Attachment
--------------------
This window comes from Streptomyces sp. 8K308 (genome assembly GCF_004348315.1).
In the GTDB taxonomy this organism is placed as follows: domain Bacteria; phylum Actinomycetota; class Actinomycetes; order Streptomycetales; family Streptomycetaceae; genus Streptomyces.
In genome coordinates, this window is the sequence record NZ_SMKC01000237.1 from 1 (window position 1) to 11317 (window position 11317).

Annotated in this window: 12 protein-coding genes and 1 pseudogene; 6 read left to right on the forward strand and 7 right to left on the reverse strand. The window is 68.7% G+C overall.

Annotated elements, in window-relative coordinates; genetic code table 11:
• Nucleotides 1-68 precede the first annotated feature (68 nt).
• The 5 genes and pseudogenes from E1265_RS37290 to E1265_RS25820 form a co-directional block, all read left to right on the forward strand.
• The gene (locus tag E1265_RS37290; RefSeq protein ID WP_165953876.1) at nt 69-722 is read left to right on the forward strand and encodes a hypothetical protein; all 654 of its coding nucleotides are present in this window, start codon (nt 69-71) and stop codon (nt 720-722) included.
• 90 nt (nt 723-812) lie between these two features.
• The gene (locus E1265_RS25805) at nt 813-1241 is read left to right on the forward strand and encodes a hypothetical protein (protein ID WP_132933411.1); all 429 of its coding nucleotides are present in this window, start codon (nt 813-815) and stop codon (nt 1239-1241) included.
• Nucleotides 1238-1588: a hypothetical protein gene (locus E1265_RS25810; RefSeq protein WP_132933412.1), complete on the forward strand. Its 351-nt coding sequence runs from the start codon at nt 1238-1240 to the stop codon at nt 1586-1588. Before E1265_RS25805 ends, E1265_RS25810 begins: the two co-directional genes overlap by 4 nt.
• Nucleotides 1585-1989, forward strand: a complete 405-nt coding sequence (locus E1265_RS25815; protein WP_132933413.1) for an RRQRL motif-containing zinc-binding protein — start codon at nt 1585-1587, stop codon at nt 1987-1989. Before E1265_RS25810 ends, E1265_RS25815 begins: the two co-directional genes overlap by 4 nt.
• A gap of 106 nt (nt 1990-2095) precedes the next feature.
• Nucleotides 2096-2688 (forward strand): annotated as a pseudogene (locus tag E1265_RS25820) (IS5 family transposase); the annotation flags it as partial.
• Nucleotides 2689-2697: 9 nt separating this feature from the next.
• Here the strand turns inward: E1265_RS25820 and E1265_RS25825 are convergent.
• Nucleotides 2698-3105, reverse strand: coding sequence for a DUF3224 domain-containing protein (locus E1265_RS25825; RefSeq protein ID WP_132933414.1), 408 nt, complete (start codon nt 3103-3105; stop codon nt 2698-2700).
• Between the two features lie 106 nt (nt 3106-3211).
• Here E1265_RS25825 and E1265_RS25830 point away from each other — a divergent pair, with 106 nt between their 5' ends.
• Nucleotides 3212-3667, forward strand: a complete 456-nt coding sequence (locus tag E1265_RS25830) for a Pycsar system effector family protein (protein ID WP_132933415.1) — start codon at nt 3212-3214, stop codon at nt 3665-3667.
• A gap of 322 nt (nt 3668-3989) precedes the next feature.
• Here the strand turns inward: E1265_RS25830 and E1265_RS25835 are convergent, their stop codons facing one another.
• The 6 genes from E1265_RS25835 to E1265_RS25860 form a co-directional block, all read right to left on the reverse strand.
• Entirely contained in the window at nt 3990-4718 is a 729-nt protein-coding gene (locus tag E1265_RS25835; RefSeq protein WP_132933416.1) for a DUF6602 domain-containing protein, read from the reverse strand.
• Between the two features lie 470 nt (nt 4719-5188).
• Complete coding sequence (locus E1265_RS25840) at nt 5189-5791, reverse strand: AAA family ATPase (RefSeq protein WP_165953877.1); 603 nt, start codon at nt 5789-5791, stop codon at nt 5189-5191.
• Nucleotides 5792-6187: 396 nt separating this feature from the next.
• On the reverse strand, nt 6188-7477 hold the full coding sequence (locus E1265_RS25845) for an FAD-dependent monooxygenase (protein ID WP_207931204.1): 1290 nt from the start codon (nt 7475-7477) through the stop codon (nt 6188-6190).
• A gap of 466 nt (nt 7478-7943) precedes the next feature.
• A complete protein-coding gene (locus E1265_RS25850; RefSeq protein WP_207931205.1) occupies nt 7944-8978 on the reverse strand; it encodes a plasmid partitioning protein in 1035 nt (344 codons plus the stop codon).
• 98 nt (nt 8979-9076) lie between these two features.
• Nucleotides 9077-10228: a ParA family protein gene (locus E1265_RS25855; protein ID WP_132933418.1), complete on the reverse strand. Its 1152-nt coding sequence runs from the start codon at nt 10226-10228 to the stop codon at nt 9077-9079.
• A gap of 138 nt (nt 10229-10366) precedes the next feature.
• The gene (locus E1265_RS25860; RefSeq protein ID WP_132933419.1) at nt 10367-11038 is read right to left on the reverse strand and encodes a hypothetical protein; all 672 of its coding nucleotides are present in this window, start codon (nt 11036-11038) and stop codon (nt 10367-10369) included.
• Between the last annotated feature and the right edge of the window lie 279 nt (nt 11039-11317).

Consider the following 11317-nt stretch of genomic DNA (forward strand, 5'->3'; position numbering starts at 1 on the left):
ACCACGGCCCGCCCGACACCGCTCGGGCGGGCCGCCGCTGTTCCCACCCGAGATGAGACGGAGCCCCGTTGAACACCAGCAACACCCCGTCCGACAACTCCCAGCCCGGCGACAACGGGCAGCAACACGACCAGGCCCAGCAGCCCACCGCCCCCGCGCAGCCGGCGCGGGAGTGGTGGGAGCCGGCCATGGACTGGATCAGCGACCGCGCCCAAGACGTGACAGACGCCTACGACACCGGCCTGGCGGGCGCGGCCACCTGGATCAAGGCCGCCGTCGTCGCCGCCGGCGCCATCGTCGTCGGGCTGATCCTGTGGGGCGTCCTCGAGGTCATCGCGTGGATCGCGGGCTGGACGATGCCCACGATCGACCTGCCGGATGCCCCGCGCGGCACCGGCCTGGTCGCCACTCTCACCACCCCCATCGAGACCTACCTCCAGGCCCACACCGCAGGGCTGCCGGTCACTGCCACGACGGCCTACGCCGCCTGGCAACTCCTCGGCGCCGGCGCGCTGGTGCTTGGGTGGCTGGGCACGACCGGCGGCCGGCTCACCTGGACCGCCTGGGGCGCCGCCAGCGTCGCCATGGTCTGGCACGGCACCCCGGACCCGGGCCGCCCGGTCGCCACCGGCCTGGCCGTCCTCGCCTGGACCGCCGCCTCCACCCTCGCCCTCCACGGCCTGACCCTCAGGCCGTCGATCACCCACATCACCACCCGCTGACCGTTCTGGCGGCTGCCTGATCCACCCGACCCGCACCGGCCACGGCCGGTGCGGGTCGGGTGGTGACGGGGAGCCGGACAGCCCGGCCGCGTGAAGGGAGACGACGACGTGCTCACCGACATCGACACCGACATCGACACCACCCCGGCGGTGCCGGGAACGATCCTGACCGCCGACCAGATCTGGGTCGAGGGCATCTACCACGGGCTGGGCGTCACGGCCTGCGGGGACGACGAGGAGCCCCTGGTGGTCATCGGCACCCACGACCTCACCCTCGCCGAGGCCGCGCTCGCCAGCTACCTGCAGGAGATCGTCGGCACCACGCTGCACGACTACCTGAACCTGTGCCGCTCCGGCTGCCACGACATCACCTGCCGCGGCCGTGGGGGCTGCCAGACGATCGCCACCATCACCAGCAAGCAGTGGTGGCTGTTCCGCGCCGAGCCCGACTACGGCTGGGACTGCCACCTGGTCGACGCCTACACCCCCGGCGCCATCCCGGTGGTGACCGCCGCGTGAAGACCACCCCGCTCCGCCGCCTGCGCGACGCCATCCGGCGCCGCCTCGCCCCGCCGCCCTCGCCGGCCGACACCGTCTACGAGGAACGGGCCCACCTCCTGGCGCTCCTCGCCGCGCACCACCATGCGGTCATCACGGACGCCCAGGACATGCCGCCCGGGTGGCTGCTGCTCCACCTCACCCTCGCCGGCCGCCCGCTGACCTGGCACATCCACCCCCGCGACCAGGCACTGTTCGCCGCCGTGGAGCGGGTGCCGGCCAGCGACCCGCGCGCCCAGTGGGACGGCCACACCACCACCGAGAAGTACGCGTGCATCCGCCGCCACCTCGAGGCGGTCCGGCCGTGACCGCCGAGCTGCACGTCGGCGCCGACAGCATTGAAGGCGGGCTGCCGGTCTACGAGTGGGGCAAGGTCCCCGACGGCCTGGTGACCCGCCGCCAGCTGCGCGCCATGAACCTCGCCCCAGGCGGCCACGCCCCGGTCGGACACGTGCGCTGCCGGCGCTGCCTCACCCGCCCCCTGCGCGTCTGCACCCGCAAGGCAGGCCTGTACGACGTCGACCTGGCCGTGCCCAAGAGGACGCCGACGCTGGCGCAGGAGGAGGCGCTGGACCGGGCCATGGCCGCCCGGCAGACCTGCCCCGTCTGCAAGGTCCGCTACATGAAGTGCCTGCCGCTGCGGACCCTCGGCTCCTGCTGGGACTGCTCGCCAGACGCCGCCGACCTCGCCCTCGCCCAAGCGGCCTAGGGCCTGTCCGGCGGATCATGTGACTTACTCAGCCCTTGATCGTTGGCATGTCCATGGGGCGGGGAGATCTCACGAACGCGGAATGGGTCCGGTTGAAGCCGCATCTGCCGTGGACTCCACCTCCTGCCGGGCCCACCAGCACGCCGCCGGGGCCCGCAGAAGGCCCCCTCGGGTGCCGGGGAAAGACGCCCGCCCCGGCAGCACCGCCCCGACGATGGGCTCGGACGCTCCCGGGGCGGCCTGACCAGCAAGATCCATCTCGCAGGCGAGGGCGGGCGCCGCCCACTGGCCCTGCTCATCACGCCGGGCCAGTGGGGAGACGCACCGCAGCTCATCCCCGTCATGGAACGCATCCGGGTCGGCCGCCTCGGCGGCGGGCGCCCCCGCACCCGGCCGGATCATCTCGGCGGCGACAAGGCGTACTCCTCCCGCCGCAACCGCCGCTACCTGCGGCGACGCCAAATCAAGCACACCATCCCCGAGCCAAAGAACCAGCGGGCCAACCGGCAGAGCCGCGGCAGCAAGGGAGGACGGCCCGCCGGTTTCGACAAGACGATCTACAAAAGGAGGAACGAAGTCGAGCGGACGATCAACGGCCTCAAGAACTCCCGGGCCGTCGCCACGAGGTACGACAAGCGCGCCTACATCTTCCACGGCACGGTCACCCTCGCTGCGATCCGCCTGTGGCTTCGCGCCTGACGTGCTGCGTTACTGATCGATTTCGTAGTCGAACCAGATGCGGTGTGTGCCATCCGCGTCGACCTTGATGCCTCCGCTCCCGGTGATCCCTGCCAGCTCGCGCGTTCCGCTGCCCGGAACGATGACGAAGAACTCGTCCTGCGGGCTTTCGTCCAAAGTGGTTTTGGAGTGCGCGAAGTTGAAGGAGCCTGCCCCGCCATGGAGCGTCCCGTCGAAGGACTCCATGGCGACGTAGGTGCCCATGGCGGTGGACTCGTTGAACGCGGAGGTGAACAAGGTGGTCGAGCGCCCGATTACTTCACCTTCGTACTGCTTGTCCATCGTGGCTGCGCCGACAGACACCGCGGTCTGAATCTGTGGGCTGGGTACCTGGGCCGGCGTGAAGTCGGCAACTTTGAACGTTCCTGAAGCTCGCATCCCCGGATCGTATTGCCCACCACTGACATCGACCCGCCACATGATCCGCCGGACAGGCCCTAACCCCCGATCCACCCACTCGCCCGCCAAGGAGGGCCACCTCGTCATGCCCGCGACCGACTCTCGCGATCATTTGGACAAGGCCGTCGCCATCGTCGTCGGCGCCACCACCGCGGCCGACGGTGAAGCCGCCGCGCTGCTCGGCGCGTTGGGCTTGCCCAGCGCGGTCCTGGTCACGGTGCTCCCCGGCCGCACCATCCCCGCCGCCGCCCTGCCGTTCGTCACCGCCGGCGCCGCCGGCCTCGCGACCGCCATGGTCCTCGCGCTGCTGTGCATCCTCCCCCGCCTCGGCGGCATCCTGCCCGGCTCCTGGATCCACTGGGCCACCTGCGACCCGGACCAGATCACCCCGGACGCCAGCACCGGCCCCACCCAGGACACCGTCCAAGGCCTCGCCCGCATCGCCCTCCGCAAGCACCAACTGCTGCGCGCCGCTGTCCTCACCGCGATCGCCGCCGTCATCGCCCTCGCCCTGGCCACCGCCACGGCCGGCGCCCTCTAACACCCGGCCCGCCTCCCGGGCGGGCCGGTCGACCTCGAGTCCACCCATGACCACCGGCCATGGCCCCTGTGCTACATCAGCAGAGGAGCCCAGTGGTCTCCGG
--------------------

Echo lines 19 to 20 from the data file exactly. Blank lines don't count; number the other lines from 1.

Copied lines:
• Here E1265_RS25825 and E1265_RS25830 point away from each other — a divergent pair, with 106 nt between their 5' ends.
• Nucleotides 3212-3667, forward strand: a complete 456-nt coding sequence (locus tag E1265_RS25830) for a Pycsar system effector family protein (protein ID WP_132933415.1) — start codon at nt 3212-3214, stop codon at nt 3665-3667.